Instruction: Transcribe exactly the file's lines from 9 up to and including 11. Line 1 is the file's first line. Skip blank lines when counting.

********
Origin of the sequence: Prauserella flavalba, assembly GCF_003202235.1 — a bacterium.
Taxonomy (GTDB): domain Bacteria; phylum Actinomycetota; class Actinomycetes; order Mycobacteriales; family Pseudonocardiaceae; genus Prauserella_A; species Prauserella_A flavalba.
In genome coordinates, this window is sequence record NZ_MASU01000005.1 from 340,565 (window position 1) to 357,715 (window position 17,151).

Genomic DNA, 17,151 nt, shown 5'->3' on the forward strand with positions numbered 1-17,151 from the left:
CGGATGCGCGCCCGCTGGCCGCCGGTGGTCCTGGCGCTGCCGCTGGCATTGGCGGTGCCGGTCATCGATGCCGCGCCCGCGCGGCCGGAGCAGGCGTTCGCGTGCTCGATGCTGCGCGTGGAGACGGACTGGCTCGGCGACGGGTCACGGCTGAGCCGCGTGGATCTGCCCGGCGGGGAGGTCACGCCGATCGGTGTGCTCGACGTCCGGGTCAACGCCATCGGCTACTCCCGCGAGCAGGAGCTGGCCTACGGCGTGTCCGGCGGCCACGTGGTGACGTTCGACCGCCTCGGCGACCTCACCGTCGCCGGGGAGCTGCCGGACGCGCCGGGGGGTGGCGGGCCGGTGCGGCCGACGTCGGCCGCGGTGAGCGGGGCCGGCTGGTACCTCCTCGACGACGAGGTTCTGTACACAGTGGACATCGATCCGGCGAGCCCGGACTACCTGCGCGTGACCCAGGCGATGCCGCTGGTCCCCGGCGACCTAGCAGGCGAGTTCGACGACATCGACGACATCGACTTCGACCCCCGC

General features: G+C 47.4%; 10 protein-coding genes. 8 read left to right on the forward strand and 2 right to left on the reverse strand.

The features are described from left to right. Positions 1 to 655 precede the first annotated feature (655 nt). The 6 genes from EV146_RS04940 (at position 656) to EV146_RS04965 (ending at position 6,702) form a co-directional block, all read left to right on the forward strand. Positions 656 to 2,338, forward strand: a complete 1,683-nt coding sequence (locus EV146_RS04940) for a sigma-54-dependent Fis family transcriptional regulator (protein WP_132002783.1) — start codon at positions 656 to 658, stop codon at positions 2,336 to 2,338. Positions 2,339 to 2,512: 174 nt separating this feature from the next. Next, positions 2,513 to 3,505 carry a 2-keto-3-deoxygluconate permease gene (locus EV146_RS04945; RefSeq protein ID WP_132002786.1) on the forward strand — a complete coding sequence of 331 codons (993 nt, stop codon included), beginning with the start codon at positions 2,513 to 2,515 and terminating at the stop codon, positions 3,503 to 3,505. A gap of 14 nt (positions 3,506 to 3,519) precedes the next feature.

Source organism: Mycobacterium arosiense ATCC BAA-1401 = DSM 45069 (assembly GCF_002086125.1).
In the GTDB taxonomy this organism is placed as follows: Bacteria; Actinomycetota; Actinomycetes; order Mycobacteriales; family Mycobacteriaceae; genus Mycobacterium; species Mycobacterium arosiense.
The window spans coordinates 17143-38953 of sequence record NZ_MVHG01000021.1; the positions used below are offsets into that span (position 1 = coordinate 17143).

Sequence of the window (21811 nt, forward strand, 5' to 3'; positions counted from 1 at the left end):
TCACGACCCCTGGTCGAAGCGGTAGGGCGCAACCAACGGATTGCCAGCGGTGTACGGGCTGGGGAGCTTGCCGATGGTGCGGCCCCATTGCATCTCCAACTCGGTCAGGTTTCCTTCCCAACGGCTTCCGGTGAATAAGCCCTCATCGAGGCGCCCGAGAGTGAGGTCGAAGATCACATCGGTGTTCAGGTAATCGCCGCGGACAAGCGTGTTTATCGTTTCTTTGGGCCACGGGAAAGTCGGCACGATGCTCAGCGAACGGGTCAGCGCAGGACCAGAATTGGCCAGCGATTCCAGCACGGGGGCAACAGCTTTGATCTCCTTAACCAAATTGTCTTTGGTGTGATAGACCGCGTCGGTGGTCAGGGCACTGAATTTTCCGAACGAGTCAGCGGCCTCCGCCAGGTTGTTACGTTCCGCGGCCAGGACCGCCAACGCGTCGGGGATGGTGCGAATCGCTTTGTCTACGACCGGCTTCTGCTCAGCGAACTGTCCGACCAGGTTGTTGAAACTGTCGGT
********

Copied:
In the GTDB taxonomy this organism is placed as follows: Bacteria; Actinomycetota; Actinomycetes; order Mycobacteriales; family Mycobacteriaceae; genus Mycobacterium; species Mycobacterium arosiense.
The window spans coordinates 17143-38953 of sequence record NZ_MVHG01000021.1; the positions used below are offsets into that span (position 1 = coordinate 17143).

Sequence of the window (21811 nt, forward strand, 5' to 3'; positions counted from 1 at the left end):